The weather outside is frightful, but the fire is so delightful – if you are in a cooking class in historic downtown Savannah, Georgia. The fire I’m speaking of was under the pot of gumbo I was making at a cooking class I recently attended. We have been experiencing an unseemly cold snap here in Savannah, and have been searching for warmer inside activities. We discovered an answer only a short jaunt from the inn at a 3-hour cooking class with a re-known chef and 10 other foodies. It was, to say the least, a blast!
Posts Tagged ‘savannah’
December 18th, 2010 by kolin
November 17th, 2010 by Teresa Jacobson
Travel and Leisure Magazine has just published a list of America’s Favorite Cities with Savannah taking top spot as the Best Place for a Fall Destination! But did you know we came second to only Honolulu as best place for a Romantic Escape? It was no surprise we beat out Charleston in this category. Don’t get me wrong, Charleston has a been a favorite destination for a long time, but finally, what we all know and love about Savannah is on a list to include (but not limited to):
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June 8th, 2010 by Teresa Jacobson
I met Sue Finkle by chance at a Friday afternoon “5 for $15″ wine hour at Cha Bella restaurant a few months ago. Sue teaches yoga at the Savannah Yoga Center located just a few blocks from our inn, as well as at a variety of business locations around Savannah. She also holds a Master’s Degree in Marine Biology and worked as the Assistant Curator and then Curator of the Skidaway Island UGA Aquarium for 10 years. Sue has lived in Savannah since 1997, and is passionate about bringing yoga to students of all ages and all levels.
Beginners and experienced yoga aficionados will love her Sunday Tybee Island beach class: A one hour gentle yoga class moving slowly between poses for just the right balance between strengthening and stretching muscles. During the last 15 minutes of class enjoy deep relaxation positions. This hour long experience helps to leave you feeling refreshed, reconnected, and relaxed. Sue does not charge for the class, but donations are gratefully accepted. Feel free to contact Sue at firstname.lastname@example.org or visit her webpage at Breath into Balance.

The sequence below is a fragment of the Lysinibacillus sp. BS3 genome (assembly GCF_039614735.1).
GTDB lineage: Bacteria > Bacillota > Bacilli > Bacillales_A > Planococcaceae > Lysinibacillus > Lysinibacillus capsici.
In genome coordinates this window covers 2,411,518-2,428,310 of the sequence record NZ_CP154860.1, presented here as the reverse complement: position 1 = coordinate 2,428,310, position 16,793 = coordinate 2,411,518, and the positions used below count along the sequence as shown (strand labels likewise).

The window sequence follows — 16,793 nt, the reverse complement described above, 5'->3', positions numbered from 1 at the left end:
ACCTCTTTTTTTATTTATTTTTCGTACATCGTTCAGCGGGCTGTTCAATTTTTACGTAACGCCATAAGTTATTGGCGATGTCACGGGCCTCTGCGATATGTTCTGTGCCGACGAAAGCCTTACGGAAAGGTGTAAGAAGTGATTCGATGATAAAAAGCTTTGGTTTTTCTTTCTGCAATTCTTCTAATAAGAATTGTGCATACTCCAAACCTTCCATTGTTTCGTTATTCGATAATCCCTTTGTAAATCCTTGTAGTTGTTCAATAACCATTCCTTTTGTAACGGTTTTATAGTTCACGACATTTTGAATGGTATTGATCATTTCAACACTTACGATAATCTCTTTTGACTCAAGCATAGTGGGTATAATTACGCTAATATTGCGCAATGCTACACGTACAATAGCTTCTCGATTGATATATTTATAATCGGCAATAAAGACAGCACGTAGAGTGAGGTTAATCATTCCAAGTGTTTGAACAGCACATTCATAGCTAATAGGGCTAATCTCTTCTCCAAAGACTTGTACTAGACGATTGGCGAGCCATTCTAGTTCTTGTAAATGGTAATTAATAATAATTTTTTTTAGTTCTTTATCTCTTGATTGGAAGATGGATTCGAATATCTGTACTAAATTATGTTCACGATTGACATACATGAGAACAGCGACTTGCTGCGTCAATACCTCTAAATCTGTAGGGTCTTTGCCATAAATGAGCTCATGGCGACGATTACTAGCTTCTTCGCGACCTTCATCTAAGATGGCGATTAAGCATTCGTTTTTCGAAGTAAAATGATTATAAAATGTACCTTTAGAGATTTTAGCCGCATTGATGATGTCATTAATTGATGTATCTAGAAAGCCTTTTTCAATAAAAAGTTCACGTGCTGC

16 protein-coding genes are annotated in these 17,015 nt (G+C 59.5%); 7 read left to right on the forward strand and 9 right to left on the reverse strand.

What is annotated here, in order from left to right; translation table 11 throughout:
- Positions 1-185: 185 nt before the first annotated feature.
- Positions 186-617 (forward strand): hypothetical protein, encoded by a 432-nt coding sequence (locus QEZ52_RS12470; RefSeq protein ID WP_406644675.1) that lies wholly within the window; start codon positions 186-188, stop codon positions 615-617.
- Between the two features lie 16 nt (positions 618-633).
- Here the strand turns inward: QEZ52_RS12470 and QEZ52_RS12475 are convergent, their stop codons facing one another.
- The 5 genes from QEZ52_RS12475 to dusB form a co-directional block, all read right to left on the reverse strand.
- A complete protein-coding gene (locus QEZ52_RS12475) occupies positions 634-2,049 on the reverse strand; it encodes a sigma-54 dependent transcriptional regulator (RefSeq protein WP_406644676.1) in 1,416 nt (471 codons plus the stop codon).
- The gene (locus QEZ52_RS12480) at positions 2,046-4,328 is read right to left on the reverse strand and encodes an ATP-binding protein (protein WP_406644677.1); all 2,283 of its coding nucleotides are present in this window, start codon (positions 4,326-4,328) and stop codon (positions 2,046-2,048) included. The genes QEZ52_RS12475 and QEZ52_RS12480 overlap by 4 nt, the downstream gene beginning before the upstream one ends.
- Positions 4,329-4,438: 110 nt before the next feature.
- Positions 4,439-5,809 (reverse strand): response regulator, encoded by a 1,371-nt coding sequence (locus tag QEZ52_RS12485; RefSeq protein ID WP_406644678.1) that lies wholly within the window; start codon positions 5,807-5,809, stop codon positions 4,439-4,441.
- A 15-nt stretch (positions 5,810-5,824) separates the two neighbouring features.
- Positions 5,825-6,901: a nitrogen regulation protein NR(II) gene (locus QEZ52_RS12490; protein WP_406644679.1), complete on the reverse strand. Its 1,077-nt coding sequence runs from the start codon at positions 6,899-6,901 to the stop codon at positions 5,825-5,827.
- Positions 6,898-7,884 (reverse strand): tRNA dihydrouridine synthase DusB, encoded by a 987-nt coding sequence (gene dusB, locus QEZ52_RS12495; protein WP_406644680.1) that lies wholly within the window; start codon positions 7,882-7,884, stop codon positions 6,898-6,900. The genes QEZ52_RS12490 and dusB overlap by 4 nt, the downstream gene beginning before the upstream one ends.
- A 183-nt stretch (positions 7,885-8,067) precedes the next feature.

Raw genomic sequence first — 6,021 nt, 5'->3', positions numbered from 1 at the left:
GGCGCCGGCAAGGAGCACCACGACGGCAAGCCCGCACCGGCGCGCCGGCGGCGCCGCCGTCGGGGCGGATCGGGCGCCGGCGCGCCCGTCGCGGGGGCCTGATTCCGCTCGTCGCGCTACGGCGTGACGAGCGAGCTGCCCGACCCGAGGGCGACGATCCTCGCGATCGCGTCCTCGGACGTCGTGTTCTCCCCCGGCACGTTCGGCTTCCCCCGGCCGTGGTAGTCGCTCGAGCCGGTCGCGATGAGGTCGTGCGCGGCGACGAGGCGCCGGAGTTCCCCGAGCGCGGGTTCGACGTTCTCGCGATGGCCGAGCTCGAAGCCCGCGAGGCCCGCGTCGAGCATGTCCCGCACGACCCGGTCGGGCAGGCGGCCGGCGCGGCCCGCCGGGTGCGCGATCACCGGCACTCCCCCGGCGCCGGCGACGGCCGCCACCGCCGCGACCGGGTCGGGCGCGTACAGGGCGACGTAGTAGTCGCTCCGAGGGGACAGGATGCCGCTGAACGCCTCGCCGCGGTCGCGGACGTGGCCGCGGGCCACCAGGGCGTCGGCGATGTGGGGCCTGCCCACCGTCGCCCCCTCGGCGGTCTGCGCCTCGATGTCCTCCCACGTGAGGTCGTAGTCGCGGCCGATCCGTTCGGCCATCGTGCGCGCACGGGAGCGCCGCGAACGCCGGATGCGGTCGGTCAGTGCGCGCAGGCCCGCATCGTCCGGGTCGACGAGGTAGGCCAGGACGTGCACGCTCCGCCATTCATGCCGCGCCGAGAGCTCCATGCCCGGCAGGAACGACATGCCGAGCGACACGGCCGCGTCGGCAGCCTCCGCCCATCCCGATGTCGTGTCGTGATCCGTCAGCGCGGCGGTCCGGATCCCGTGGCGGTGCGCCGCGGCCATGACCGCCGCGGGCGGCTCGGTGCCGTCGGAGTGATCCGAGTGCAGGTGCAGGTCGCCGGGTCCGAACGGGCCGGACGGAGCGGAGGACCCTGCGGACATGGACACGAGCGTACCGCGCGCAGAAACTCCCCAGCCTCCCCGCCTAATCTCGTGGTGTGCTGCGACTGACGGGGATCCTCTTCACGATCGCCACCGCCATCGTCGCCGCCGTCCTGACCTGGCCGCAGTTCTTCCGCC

Time: 8:30 to 9:30 a.m. at the Gulick Street walkover, North Beach Parking Lot, Tybee Island and of course, Weather Permitting!
May 14th, 2010 by Teresa Jacobson
Is it okay to be a geek? Ever? Well, if you ask the organizers/co-founders of Geekend 2009, Jake and Miriam Hodesh, the answer is foretold in the overwhelming response to Geekend 2009 by both presenters and attendees. The first ever interactive conference for digital media, Web and information technology professionals was held November 6 thru 9, 2009 at the Hyatt in Historic Savannah Georgia. A planned turnout of 100 morphed into 600 something. Thinking Cap, Inc and the Savannah Geekend Conference were born. But let me let them tell you What, Who and Why in their own words:
From the website: www.Geekend2010.com:
What is this Glorious Event? Unleash the Geek!
Geekend is the annual gathering of the geek tribe in Savannah, Georgia. Geekend is what you might call an interactive conference with some truly awesome parties. It’s kind of the event that you’ll be texting, tweeting, and Facebooking from and all your friends back home will be super jealous.
Geekend is a mashup, a meetup, and a tweet-up all mixed together in a delicious low country boil of innovative ideas. It’s networking, Savannah style. It’s a veritable supermarket of fresh ideas. To sum Geekend up in one word is really quite impossible, but we tend to use this one: Fun.
Who Should Come to Geekend: You Should!
Whether you are casually twittering, facebooking, texting or obsessively gaming, then you should definitely plan on coming. If you’re writing a super cool iPhone app, then you should come. If you are obsessed with all the digital aspects of music, film and art, then you should plan on breaking it down at Geekend.